The Washington County Chapter of the Ohio Genealogical Society has no facilities to store donated family history items. We can work to connect you to an area entity that may be willing and able to accept your donations.

We recently connected Jack McMahan, Dresden, Ohio with Linda Showalter of Marietta College's Legacy Library Special Collections department.

Photo Jack McMahan and Linda Showalter
Jack McMahan and Linda Showalter at Marietta College Legacy Library Special Collection offices

Jack contacted our website with the following information:

    My name is Jack McMahon and I lived in the Whipple/Lower Salem area prior to going to Ohio University in 1954 and later the USAF. My parents lived in the Marietta area all of their lives.

    In the 1930's they lived in a cottage behind Euna Brown's large Civil War era house which is located near the Anchorage [Harmar area]. Upon her death in the 1960's she left the contents of her house to my parents. Incidentally, the Brown house was previously owned by the Civil War veteran, Colonel T.J. Pattin.

    I have a large box of photographs and albums, many tintypes, of the Brown family and others which were taken in the late 1800's and early 1900's and would like to know if you would be interested in having them.

    If interested I will get them to you at no cost to you. 

    Jack "

After chapter discussions about the best home for this collection, we connected Jack with Linda at Marietta College's Legacy Library Special Collections Department. Many of the photos are unidentified. Once the collection is inventoried and indexed, the photos will be available for view by the public at the library.

Below is one of the interesting items Jack hand delivered to the college on April 12, 2016.

Mary Reed (Born Lowell, Ohio, 1854). The back of the card contains her story.
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McMahan donation to Marietta College

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Mary Reed Biography

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Mary Reed, daughter of Wesley W and Sara Reed, was born at Lowell, Washington Co. Ohio, December 4, 1854. After growing to womanhood, she spent several years teaching school, first in the district schools in Nobel and Morgan Counties, and later in the graded school at Kenton, Ohio.

She was sent to India by the Cincinnati Branch of the WFMS [Women’s Foreign Missionary Society] of the ME [Methodist Episcopal] Church, in 1884 leaving the US in September. On arriving there her health was so poor that the first six months were spent up in the northern mountains of India at Pithoragarh [recovering] her health. She did work at Cawapore, and later in the Girls Boarding School at Gonda. Again, her health failed, and in April, 1890 found her at the home of her parents near Becketts, Washington Co. Ohio.

During her stay at home she underwent a serious surgical operation at Cincinnati, O. On her return home, she again found her health in such a precarious condition that she returned to Cincinnati for treatment at Christ’s Hospital. The forefinger of her hand, a spot on the right side of her face, and some spots on her arm now created suspicion.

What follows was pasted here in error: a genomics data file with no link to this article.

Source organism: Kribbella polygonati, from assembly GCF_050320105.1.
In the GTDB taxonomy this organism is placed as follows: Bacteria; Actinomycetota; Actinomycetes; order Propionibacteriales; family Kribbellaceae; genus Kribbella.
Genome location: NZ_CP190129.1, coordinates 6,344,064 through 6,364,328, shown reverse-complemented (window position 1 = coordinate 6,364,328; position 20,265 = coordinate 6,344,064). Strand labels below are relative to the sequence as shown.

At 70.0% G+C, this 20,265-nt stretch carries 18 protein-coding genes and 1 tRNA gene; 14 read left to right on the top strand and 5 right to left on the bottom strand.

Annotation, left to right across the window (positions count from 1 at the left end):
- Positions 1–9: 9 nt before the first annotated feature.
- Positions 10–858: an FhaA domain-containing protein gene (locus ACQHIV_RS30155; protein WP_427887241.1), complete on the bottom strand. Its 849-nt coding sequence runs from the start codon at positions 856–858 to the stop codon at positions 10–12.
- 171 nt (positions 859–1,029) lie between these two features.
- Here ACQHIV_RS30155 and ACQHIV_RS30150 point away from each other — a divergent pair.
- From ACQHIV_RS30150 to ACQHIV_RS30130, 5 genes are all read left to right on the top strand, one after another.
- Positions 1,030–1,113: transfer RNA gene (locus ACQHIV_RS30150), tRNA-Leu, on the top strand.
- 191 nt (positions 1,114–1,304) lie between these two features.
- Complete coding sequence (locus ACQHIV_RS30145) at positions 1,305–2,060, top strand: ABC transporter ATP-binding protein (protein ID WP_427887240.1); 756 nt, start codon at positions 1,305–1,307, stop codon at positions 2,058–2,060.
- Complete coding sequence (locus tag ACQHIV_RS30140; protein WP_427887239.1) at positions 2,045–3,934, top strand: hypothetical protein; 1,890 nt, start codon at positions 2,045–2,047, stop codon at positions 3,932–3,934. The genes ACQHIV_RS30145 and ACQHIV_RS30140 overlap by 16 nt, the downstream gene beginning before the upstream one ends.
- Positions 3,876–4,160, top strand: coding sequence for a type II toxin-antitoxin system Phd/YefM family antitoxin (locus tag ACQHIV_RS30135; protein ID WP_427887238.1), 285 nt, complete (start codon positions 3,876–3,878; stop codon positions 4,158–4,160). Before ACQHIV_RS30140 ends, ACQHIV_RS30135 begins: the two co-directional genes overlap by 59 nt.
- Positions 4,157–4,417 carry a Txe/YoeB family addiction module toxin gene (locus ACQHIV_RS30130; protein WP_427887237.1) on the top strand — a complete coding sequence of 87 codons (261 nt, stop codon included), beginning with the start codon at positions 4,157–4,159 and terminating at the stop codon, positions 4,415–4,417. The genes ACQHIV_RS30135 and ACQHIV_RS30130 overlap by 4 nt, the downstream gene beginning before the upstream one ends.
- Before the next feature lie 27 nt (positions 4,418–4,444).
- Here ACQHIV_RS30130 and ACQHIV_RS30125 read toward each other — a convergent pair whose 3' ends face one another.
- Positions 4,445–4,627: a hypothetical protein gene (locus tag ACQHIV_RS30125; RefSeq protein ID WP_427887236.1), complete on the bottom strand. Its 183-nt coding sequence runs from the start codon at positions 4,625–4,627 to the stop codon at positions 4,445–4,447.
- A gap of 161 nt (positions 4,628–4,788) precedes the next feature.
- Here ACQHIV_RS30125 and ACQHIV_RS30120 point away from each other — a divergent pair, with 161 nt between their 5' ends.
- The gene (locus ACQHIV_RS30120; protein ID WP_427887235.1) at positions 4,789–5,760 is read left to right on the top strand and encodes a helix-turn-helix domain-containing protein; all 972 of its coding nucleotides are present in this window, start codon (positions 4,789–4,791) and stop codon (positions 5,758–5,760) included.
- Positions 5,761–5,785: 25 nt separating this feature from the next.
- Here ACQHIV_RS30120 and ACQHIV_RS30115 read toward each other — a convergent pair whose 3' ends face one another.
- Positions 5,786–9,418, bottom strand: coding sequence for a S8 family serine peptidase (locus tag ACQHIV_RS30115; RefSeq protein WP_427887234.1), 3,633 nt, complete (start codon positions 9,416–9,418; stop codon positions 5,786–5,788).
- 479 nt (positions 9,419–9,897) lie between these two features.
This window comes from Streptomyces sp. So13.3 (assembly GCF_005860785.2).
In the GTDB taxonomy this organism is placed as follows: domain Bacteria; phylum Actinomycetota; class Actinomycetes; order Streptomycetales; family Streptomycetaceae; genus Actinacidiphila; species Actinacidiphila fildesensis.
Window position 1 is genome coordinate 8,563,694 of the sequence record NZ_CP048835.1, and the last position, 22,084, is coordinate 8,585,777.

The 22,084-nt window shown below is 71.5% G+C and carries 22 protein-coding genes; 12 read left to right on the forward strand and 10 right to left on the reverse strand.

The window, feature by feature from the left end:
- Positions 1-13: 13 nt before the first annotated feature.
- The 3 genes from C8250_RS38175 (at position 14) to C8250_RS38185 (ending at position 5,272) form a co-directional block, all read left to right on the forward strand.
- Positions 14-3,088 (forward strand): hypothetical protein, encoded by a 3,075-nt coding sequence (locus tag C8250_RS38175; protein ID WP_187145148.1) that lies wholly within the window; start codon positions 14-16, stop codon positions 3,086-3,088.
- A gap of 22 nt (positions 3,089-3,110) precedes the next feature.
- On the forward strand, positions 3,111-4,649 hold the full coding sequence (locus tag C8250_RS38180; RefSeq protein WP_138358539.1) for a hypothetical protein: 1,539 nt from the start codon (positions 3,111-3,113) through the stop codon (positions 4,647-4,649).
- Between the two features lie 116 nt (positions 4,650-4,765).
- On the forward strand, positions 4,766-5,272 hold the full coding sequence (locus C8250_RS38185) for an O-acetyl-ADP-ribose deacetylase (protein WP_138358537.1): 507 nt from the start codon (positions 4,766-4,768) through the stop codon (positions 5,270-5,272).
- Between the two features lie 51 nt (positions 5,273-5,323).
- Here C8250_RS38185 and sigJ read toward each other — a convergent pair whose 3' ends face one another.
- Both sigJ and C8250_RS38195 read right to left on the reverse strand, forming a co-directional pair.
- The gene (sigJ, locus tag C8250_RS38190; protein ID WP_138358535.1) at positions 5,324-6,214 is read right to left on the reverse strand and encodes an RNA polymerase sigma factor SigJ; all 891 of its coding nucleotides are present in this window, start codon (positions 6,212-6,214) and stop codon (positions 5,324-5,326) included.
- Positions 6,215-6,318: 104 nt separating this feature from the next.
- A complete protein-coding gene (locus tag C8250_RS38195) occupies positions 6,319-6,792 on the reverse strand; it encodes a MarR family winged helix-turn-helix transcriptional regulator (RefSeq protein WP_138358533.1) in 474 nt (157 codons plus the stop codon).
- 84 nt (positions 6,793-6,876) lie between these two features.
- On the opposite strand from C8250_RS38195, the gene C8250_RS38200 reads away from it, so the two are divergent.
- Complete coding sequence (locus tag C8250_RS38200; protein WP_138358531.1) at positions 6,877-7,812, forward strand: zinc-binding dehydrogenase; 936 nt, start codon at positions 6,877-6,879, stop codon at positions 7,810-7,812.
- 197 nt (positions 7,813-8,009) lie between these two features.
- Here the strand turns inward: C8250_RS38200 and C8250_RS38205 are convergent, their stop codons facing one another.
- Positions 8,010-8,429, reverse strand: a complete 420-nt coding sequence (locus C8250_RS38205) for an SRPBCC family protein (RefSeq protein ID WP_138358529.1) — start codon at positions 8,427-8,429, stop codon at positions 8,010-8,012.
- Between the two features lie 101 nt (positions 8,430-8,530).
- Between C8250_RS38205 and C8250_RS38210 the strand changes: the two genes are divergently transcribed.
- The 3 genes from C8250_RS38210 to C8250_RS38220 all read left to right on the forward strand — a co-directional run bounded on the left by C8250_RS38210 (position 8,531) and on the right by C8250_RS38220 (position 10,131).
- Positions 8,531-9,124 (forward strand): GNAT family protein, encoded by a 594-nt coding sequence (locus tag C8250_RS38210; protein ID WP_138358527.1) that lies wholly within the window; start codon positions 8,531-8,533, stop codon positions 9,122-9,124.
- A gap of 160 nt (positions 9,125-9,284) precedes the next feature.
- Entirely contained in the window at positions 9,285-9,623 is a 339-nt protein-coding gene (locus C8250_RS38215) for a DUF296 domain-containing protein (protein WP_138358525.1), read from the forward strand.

She read books and diagnosed her own case, and announced to the physicians that her disease was Leprosy. The physicians were not satisfied and she was sent to New York to consult a well-known specialist, who pronounced her a Leper.

Mary says that while in Cincinnati the whole thing was revealed to her: that the Lord afflicted her for the purpose of sending her as an Evangel to the Lepers at Pithoragarh, India.

On her return home from New York, she made a confidant of her sister, Rena, only, and in July, 1891 left the old home never expecting to see one of her own people again. In London she was again examined and pronounced a Leper. In India, Dr. JH Condon, and English Brigade surgeon of note, agreed that Mary Reed was a Leper.

She then entered the employ of the Society for the Relief of Lepers in the East with headquarters in Edinburgh; and has also annually taken her appointment from the WFMS.

She was installed as Superintendent of the Leper Asylum on Chandag Heights, over-looking Pithoragarh. Her great work among the Lepers there and in all northern India has been the marvel of modern Missions.

The Superintendent of the Society says no one person has done so much for the Lepers as Mary Reed; and no one of the Asylums of the society has done half as much as the one on Chandag Heights. The Society has asylums also in China and Japan.

Ever since her return to India a Leper the prayers of Christendom – mingled with her own – have gone up to God for her cure.

For more than a year past her letters to her parents have spoken of how “wonderfully well” she was. On March 24, 1898, Dr. JH Condon, the English surgeon above named pronounced her CURED.

In a recent letter to her parents she says, I am cured – not by medicine – but by the GREAT PHYSICIAN. The photograph, the original of which was taken March, 1898, in convincing of the fact.

Let the prayers of Christendom ascend that Mary Reed may be permitted to render years of service to Christ for the Lepers of India, and that in the providence of God she may be permitted to return and pay a visit to her aged parents.

This phot was taken March, 1898. Duplicates may be obtained from Rev. HH Miller, Beverly, O., at 25 cents a piece; the proceeds of which go to the support of Miss Reed’s work.

Beverly, O., June 1898 HHM

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